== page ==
Domaine de Valx, 04360 Moustiers-Sainte-Marie, France
GPS: 43.826849366909, 6.2266354474015
Visiting Verdon Gorge is situated in the Natural Regional Park of the same name established in 1997. The latter extends over 1,780 km² and includes 43 French towns. This grandiose natural site is nestled in the south-east of France, straddling the departments of Var and Alpes-de-Haute-Provence, of which it forms the natural border. The Verdon Gorge is labelled “Grand Site de France” for the richness of its natural environments and the grandeur of its landscapes.
Also nicknamed “Grand Canyon of Europe” in reference to the Grand Canyon of Arizona (United States), the Verdon Gorge forms the largest canyon on the European continent. It was formed during the Tertiary period by the phenomenon of erosion of the Verdon River, a tributary of the Durance, over thousands of years. With a length of 33 kilometres between the small town of Castellane and the Lake of Sainte-Croix, the Verdon Gorge has deep and narrow cliffs of limestone rocks that can reach 700 metres deep in places. Due to its extraordinary dimensions, this wild area can be divided into three distinct zones: the pre-gorge, the gorge and the canyon itself. The latter shelters the Styx du Verdon, a geological curiosity resembling a natural mini-canyon dug inside the main canyon.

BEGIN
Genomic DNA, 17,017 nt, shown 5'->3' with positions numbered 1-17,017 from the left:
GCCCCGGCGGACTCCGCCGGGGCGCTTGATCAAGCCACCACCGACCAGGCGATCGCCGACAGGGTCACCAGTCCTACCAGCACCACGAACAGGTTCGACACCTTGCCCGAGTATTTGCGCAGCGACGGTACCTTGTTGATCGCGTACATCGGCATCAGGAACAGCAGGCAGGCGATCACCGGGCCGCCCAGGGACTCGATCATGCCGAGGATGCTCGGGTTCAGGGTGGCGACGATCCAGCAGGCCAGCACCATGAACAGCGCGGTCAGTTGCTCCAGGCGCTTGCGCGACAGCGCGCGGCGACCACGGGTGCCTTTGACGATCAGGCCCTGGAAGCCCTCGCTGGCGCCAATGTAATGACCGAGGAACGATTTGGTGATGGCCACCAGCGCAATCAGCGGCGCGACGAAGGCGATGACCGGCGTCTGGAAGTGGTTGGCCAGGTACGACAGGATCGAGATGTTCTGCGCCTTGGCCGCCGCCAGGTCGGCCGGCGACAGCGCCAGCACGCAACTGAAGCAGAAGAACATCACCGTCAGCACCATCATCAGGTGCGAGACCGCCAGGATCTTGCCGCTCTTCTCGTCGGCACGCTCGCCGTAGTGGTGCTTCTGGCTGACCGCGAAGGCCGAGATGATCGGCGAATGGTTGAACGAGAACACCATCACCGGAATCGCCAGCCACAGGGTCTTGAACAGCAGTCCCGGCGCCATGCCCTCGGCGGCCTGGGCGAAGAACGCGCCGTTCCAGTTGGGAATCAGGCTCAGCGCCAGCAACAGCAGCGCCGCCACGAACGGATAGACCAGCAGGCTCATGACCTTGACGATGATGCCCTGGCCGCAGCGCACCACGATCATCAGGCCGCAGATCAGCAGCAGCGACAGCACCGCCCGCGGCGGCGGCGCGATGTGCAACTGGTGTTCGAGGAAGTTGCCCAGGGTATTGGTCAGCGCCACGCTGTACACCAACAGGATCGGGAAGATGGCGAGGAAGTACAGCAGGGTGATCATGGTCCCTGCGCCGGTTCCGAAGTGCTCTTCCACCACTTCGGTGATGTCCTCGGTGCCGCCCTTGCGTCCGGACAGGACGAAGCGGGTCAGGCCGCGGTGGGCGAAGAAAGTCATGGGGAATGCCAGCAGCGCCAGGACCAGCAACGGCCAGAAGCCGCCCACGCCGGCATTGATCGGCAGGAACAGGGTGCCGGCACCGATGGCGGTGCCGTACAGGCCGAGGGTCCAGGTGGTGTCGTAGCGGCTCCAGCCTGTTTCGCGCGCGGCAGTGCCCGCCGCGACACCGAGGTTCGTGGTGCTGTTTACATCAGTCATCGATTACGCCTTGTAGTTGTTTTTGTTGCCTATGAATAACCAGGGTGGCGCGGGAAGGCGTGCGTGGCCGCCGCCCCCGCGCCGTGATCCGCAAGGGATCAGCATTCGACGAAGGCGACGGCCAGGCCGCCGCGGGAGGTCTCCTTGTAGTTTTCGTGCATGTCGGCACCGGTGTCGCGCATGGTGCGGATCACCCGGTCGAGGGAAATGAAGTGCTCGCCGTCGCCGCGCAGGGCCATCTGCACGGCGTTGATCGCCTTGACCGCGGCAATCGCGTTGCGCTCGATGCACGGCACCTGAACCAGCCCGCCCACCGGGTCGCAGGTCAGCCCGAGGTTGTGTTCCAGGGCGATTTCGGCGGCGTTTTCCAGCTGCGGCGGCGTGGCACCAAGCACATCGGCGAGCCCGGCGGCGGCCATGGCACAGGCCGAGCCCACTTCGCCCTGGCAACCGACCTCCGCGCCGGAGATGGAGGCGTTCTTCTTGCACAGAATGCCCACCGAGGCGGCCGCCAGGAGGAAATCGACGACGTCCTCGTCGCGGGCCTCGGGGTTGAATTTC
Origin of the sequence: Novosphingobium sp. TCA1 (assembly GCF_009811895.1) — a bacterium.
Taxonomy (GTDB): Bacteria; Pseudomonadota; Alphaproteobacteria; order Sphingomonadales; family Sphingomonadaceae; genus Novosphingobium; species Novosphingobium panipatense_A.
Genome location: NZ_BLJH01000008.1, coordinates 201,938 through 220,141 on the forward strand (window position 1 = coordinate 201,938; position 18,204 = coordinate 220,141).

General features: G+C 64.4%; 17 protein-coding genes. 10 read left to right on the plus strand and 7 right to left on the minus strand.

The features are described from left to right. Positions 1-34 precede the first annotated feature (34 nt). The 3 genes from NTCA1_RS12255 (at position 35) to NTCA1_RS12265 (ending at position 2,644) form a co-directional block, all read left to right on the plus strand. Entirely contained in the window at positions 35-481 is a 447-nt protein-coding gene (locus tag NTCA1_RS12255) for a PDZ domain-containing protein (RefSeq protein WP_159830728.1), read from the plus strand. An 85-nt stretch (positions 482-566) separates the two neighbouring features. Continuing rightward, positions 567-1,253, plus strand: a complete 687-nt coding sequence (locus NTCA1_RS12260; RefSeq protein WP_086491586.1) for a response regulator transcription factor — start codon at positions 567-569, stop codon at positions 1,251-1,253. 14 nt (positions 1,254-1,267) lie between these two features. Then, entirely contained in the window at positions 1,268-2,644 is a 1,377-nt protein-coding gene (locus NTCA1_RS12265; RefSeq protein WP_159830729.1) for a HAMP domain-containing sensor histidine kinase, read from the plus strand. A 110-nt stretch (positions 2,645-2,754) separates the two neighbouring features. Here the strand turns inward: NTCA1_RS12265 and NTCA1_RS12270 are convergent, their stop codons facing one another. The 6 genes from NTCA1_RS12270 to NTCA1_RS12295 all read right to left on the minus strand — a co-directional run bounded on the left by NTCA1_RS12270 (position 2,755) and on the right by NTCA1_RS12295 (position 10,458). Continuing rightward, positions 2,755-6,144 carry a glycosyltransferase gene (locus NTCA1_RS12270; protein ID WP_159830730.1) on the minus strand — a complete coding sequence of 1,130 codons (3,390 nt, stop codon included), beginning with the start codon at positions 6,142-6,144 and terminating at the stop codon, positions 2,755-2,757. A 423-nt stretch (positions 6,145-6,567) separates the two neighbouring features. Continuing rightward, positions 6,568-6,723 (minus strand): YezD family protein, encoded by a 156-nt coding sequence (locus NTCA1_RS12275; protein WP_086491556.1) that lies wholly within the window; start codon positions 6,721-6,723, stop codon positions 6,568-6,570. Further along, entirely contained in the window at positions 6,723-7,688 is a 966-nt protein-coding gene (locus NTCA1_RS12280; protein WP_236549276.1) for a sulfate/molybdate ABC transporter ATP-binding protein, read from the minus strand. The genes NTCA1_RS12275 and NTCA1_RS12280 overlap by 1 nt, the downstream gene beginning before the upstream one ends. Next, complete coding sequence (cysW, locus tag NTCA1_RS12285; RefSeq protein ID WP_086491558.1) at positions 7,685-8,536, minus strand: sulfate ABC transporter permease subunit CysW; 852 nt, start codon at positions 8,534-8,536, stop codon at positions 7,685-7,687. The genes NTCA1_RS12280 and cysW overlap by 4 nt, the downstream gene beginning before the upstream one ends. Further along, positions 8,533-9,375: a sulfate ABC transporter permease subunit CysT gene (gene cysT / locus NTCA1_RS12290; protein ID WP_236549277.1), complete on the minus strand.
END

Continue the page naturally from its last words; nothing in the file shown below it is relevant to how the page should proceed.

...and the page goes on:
Characterized by its steep slopes and hairpin bends, the Verdon Gorge was only really explored at the beginning of the 20th century because it had the reputation of being impenetrable. It was the French speleologist Édouard-Alfred Martel who first explored and mapped the area in 1905. He was accompanied in his task by Isidore Blanc, a local schoolteacher who served as his guide. The Verdon Gorge quickly became world famous thanks to the beauty of its panoramas and the brilliance of the surrounding lakes. Hiking trails and long-distance GR footpaths criss-cross the steep crests of majestic cliffs as much as they run along the Verdon River in the shallows of the canyon. More recently, this site is attracting more and more climbers who have come to confront the 2,500 or so climbing routes set out in the limestone mass of the Verdon Natural Regional Park. Two panoramic roads linking the villages of Castellane to Moustiers-Sainte-Marie (the “Route des Crêtes”) or the villages of Aiguines to Castellane (the “Corniche Sublime”) have numerous belvederes and remarkable viewpoints over the Verdon Gorge.